# Proving that the derivative exists

I have a question regarding the following exercise.

Let $f(x)= \begin{cases} x^n \mbox{ for } x \geq 0\\ 0 \mbox{ for } x<0 \end{cases}$

Show that the iterated derivatives $f^{(1)}$ through $f^{(n-1)}$ exist at all real numbers x, but the n-th iterated derivative at 0 does not.

I was able to prove that the n-th iterated derivative at 0 does not exist: at right of 0, its value is n! and left of 0, its value is 0.

Since the derivative left and right of 0 is different, the n-th iterated derivative is therefore non differentiable in 0.

But can someone show me how to prove that the first to the n-1 derivatives exist?

Thank you

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Have you been taught the epsilon-delta definition of a differentiation? If so, just try to plug it in, using $\displaystyle \frac{x^n-y^n}{x-y} = \sum_{i=0}^{n-1}x^iy^{n-1-i}$ – Lord_Farin Oct 17 '12 at 19:10
No we did not yet – user43418 Oct 17 '12 at 19:10

Consider the quotient $$\frac{f^{(n-1)}(h+0)-f^{(n-1)}(0)}{h}.$$

• What if $h\to0$ from below (that is $h<0$)?
• What if $h\to0$ from above (that is $h>0$)?

If you wish you might start with $n=1$.

Edit For $n=1$ we should look at $$\frac{f^{(0)}(h+0)-f^{(0)}(0)}{h}=\frac{f(h)-f(0)}{h},\tag{1}$$ with $$f(x)=\begin{cases} x \text{ for } x \geq 0\\ 0 \text{ for } x<0 \end{cases}\tag{2}$$ Now, substitute (2) into (1). What happens when $h\to0$ for $h<0$ and what happens when $h\to0$ for $h>0$?

Now go for $n=2$, $n=3$, etc. until you see and can explain the general picture.

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I don't understand – user43418 Oct 17 '12 at 20:32
@user43418 Is the edit easier? – AD. Oct 17 '12 at 21:48
If h>0, the quotient equals h and its limit is therefore 0 If h<0, the quotient equals 0 Since the limit left and right of 0 is the same, then $f^{(0)}$ exists. – user43418 Oct 17 '12 at 22:24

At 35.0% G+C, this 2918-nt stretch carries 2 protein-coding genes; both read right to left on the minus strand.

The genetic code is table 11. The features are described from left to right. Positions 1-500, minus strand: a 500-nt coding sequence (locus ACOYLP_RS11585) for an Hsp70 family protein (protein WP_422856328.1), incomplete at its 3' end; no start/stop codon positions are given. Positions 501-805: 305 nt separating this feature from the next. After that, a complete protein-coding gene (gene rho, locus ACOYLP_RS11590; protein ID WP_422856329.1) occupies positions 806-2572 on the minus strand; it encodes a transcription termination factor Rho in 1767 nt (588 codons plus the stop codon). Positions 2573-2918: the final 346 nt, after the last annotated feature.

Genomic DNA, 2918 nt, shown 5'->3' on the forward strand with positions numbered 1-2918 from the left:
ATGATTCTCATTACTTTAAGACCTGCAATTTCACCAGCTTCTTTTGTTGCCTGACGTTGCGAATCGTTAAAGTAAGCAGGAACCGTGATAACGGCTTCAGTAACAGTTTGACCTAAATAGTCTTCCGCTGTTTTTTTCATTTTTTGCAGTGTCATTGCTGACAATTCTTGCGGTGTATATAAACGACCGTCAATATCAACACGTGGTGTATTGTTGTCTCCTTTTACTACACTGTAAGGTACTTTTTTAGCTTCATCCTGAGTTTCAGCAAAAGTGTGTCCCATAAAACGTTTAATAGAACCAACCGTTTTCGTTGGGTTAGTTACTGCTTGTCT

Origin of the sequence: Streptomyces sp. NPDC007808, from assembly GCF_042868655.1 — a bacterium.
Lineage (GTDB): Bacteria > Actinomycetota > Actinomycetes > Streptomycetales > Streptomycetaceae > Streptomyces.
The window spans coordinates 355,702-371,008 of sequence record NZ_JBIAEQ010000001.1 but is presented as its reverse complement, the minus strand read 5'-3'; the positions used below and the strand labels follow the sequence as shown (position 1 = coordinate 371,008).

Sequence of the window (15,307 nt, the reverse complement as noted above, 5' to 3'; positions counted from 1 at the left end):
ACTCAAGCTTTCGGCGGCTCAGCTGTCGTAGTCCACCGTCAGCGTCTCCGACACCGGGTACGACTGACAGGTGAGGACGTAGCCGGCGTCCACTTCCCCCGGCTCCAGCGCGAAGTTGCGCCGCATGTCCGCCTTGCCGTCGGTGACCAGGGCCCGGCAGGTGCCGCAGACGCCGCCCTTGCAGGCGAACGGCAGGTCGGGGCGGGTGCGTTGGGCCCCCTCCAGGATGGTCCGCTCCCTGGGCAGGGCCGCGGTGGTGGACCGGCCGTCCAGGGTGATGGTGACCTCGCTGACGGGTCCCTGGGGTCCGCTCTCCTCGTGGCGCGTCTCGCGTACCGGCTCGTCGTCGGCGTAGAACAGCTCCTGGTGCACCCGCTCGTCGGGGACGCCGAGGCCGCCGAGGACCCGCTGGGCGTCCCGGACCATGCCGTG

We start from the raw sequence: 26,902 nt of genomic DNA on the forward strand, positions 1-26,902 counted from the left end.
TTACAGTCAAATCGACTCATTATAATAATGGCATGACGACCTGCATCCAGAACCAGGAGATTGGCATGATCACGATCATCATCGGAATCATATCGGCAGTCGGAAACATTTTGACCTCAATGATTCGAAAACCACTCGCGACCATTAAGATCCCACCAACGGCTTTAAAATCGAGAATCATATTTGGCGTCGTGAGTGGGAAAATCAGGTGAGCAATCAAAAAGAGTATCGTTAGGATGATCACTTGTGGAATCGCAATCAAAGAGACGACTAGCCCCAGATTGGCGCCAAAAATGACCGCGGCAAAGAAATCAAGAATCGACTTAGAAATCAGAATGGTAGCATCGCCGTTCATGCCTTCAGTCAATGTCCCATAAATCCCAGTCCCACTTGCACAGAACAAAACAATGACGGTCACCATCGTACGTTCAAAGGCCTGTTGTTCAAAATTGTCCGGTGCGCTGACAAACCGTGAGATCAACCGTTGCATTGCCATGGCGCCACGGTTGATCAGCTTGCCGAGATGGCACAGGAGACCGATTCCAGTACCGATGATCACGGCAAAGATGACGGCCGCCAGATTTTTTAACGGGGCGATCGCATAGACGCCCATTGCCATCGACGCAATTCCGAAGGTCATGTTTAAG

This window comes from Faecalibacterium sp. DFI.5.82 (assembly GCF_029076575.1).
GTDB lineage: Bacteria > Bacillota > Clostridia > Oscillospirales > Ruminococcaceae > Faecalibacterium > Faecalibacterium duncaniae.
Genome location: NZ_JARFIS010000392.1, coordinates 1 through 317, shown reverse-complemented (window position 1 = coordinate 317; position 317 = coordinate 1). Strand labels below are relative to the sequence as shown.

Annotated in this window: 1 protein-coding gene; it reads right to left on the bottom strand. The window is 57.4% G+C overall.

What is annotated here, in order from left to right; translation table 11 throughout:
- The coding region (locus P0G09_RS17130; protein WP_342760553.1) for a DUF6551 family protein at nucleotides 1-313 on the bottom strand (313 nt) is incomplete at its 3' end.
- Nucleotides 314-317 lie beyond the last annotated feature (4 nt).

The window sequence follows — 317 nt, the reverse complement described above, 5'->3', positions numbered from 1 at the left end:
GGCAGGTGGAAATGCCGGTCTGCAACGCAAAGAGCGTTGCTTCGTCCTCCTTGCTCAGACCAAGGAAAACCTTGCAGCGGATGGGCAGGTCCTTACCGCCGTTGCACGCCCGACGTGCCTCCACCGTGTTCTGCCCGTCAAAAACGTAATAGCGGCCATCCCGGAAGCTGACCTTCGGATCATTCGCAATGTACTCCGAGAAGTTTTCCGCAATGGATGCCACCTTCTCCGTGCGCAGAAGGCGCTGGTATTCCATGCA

And now I suppose it is true for n-2 terms and show that it is true for n-1 right ? – user43418 Oct 17 '12 at 22:24
@user43418 No it is not $h$ for $h>0$. – AD. Oct 18 '12 at 5:25

You would do something very similar. The $k$th derivative would be given by $$f^{(k)}(x) = \begin{cases} (n)_kx^{n-k} \mbox{ for } x > 0\\ 0 \mbox{ for } x<0 \end{cases}$$ where $(n)_k = n(n-1)\cdots (n-k+1)$ is the falling factorial. There's no issues away from $0$, but as $x\rightarrow 0$ from the left and the right, do the limits coincide?

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yes I think they do – user43418 Oct 17 '12 at 19:32
I think they do too. But can you prove that they do? I would probably use Newton's quotient explicitly to show that the limits coincide. – EuYu Oct 17 '12 at 19:33
Can you prove it for me. I just did 10 problems of derivatives and this is my last question. Please :( – user43418 Oct 17 '12 at 19:34
That isn't how this site works. I'm sorry. I'd be happy to provide assistance if you show me some progress though. – EuYu Oct 17 '12 at 19:35
So I have to show it to be true for n=1 and then for n terms by induction ? – user43418 Oct 17 '12 at 20:33